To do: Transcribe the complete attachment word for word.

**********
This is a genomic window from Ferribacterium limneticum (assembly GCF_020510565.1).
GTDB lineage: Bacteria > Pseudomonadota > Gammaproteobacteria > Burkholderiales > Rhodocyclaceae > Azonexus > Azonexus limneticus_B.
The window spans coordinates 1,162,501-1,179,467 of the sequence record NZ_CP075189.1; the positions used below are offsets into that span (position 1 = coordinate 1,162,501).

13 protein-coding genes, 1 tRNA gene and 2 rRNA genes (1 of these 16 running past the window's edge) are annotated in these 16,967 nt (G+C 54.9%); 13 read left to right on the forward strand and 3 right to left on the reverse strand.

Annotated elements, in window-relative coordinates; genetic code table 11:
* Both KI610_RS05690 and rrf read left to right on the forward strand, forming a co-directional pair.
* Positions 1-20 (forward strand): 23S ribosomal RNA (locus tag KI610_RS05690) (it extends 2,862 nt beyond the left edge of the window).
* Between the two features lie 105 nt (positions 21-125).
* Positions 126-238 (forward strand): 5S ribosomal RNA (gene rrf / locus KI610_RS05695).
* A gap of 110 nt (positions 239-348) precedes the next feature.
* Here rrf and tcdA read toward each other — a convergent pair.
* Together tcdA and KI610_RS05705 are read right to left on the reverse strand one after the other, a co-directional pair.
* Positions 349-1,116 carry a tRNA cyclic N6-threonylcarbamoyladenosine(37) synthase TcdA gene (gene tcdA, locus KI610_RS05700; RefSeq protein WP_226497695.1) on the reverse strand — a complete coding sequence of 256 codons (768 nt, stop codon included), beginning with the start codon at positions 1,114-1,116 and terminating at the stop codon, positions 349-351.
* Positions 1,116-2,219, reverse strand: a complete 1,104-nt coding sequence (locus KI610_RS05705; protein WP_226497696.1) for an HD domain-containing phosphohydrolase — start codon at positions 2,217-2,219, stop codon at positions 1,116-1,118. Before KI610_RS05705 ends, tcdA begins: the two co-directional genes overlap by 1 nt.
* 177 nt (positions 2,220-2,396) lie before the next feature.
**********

This is a genomic window from Ferribacterium limneticum (assembly GCF_020510565.1).
GTDB lineage: Bacteria > Pseudomonadota > Gammaproteobacteria > Burkholderiales > Rhodocyclaceae > Azonexus > Azonexus limneticus_B.
The window spans coordinates 1,162,501-1,179,467 of the sequence record NZ_CP075189.1; the positions used below are offsets into that span (position 1 = coordinate 1,162,501).

13 protein-coding genes, 1 tRNA gene and 2 rRNA genes (1 of these 16 running past the window's edge) are annotated in these 16,967 nt (G+C 54.9%); 13 read left to right on the forward strand and 3 right to left on the reverse strand.

Annotated elements, in window-relative coordinates; genetic code table 11:
* Both KI610_RS05690 and rrf read left to right on the forward strand, forming a co-directional pair.
* Positions 1-20 (forward strand): 23S ribosomal RNA (locus tag KI610_RS05690) (it extends 2,862 nt beyond the left edge of the window).
* Between the two features lie 105 nt (positions 21-125).
* Positions 126-238 (forward strand): 5S ribosomal RNA (gene rrf / locus KI610_RS05695).
* A gap of 110 nt (positions 239-348) precedes the next feature.
* Here rrf and tcdA read toward each other — a convergent pair.
* Together tcdA and KI610_RS05705 are read right to left on the reverse strand one after the other, a co-directional pair.
* Positions 349-1,116 carry a tRNA cyclic N6-threonylcarbamoyladenosine(37) synthase TcdA gene (gene tcdA, locus KI610_RS05700; RefSeq protein WP_226497695.1) on the reverse strand — a complete coding sequence of 256 codons (768 nt, stop codon included), beginning with the start codon at positions 1,114-1,116 and terminating at the stop codon, positions 349-351.
* Positions 1,116-2,219, reverse strand: a complete 1,104-nt coding sequence (locus KI610_RS05705; protein WP_226497696.1) for an HD domain-containing phosphohydrolase — start codon at positions 2,217-2,219, stop codon at positions 1,116-1,118. Before KI610_RS05705 ends, tcdA begins: the two co-directional genes overlap by 1 nt.
* 177 nt (positions 2,220-2,396) lie before the next feature.